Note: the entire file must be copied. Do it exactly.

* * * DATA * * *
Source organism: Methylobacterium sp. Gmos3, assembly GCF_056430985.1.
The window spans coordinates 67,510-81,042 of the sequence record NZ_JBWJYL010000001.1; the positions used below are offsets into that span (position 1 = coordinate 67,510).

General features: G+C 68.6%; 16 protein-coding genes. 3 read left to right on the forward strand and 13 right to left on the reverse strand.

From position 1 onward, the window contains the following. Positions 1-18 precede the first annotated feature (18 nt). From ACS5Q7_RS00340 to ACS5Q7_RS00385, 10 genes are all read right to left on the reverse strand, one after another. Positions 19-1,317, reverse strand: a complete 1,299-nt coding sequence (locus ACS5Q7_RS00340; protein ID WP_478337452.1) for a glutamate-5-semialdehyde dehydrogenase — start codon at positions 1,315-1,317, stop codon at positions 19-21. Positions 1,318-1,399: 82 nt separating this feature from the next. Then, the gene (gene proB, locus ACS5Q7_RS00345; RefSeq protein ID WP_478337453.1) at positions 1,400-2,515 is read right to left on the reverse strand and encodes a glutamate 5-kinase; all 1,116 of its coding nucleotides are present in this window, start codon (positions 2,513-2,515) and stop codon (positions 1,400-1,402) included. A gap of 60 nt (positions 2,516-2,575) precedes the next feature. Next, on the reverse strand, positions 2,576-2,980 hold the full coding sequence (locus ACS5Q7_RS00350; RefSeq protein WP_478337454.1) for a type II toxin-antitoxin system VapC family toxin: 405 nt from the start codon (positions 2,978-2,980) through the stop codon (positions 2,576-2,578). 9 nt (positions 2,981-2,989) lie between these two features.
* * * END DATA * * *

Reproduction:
Source organism: Methylobacterium sp. Gmos3, assembly GCF_056430985.1.
The window spans coordinates 67,510-81,042 of the sequence record NZ_JBWJYL010000001.1; the positions used below are offsets into that span (position 1 = coordinate 67,510).

General features: G+C 68.6%; 16 protein-coding genes. 3 read left to right on the forward strand and 13 right to left on the reverse strand.

From position 1 onward, the window contains the following. Positions 1-18 precede the first annotated feature (18 nt). From ACS5Q7_RS00340 to ACS5Q7_RS00385, 10 genes are all read right to left on the reverse strand, one after another. Positions 19-1,317, reverse strand: a complete 1,299-nt coding sequence (locus ACS5Q7_RS00340; protein ID WP_478337452.1) for a glutamate-5-semialdehyde dehydrogenase — start codon at positions 1,315-1,317, stop codon at positions 19-21. Positions 1,318-1,399: 82 nt separating this feature from the next. Then, the gene (gene proB, locus ACS5Q7_RS00345; RefSeq protein ID WP_478337453.1) at positions 1,400-2,515 is read right to left on the reverse strand and encodes a glutamate 5-kinase; all 1,116 of its coding nucleotides are present in this window, start codon (positions 2,513-2,515) and stop codon (positions 1,400-1,402) included. A gap of 60 nt (positions 2,516-2,575) precedes the next feature. Next, on the reverse strand, positions 2,576-2,980 hold the full coding sequence (locus ACS5Q7_RS00350; RefSeq protein WP_478337454.1) for a type II toxin-antitoxin system VapC family toxin: 405 nt from the start codon (positions 2,978-2,980) through the stop codon (positions 2,576-2,578). 9 nt (positions 2,981-2,989) lie between these two features.